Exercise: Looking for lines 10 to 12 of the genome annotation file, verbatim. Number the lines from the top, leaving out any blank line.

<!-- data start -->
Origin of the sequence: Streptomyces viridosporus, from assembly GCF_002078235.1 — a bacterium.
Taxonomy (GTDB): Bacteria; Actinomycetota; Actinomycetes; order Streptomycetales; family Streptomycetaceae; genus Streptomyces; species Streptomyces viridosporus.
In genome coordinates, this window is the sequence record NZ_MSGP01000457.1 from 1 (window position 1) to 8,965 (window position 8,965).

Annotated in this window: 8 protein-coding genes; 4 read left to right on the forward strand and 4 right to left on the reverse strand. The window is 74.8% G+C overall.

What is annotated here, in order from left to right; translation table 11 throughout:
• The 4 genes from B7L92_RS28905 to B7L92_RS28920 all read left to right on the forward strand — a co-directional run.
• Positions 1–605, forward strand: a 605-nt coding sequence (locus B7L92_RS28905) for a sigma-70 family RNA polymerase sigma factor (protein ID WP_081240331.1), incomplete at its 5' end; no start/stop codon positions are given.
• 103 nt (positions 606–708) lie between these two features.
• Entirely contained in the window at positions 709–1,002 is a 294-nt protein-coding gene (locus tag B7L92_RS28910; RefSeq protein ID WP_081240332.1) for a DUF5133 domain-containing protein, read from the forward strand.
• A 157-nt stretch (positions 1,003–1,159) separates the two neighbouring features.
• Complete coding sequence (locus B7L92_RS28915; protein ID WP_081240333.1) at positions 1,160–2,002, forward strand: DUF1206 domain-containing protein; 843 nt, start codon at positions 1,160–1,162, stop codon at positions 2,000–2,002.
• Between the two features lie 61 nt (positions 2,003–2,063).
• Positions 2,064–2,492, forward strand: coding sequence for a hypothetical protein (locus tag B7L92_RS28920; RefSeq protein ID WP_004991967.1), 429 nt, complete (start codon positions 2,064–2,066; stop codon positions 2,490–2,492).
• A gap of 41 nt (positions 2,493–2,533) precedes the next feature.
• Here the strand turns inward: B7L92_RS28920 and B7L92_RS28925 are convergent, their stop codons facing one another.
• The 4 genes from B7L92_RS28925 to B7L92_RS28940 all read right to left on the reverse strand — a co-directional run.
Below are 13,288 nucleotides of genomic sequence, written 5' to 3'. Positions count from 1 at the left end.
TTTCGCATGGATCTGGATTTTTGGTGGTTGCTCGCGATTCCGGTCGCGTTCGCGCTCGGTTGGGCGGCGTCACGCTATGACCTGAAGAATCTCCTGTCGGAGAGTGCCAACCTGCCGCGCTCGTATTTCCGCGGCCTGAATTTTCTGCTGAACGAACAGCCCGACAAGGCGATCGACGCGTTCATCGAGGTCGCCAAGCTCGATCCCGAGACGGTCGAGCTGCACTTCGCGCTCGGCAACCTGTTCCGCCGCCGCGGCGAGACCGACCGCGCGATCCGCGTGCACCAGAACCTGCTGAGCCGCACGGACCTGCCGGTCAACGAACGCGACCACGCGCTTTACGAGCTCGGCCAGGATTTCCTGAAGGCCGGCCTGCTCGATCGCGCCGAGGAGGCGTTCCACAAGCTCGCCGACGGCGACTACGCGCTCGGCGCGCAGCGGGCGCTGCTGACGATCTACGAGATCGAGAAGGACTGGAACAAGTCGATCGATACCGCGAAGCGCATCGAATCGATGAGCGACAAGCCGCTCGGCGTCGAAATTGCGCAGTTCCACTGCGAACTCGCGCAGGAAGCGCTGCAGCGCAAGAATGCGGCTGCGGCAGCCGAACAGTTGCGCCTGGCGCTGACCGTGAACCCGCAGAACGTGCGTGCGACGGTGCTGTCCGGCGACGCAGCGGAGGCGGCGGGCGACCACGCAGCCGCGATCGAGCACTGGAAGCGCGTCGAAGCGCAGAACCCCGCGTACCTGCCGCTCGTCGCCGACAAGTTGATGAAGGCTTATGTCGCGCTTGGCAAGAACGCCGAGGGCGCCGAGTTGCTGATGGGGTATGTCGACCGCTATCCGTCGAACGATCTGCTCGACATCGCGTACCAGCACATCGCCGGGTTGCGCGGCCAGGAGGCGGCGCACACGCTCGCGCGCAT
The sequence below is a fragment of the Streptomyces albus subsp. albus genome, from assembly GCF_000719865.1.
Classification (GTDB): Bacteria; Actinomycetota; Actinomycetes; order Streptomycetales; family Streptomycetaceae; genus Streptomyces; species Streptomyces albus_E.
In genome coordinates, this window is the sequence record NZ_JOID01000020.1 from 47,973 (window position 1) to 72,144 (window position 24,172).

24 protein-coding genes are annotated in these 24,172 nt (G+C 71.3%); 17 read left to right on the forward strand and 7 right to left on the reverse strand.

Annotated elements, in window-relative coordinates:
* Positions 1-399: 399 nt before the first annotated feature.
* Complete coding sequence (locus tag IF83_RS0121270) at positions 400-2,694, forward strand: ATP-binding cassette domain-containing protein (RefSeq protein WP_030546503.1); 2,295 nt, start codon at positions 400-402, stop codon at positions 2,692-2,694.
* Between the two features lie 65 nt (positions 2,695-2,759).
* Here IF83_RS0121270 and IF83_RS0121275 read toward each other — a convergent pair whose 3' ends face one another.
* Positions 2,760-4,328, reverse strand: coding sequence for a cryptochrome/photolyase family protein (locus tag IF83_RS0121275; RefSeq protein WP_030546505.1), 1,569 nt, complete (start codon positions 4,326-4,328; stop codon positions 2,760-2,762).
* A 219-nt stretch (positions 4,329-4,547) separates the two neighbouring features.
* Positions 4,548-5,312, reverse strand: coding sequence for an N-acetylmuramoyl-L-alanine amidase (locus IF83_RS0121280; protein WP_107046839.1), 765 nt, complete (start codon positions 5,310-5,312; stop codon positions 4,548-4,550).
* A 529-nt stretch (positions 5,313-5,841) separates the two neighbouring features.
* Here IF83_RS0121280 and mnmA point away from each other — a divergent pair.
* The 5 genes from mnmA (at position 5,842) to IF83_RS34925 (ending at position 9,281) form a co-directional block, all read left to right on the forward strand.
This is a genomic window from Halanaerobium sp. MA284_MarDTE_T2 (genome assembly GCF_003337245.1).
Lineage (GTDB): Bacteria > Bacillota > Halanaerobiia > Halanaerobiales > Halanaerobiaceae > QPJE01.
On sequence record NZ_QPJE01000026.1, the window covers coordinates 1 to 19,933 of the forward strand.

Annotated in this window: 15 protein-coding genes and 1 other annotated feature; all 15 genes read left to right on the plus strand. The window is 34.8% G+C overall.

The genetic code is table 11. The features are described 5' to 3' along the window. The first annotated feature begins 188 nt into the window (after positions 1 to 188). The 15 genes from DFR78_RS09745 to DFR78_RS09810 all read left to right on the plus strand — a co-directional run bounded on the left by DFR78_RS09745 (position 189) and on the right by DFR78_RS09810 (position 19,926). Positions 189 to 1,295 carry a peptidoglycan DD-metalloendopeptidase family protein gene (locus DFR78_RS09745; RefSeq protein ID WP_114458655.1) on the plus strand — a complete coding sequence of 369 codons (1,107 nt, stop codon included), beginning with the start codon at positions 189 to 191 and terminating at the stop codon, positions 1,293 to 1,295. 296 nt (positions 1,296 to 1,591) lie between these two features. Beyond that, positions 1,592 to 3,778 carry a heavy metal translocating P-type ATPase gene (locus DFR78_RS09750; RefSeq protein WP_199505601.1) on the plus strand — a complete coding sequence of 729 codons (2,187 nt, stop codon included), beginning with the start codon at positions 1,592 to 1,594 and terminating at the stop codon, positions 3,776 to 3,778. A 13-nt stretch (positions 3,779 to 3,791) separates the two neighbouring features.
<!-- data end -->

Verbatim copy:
• A 157-nt stretch (positions 1,003–1,159) separates the two neighbouring features.
• Complete coding sequence (locus B7L92_RS28915; protein ID WP_081240333.1) at positions 1,160–2,002, forward strand: DUF1206 domain-containing protein; 843 nt, start codon at positions 1,160–1,162, stop codon at positions 2,000–2,002.
• Between the two features lie 61 nt (positions 2,003–2,063).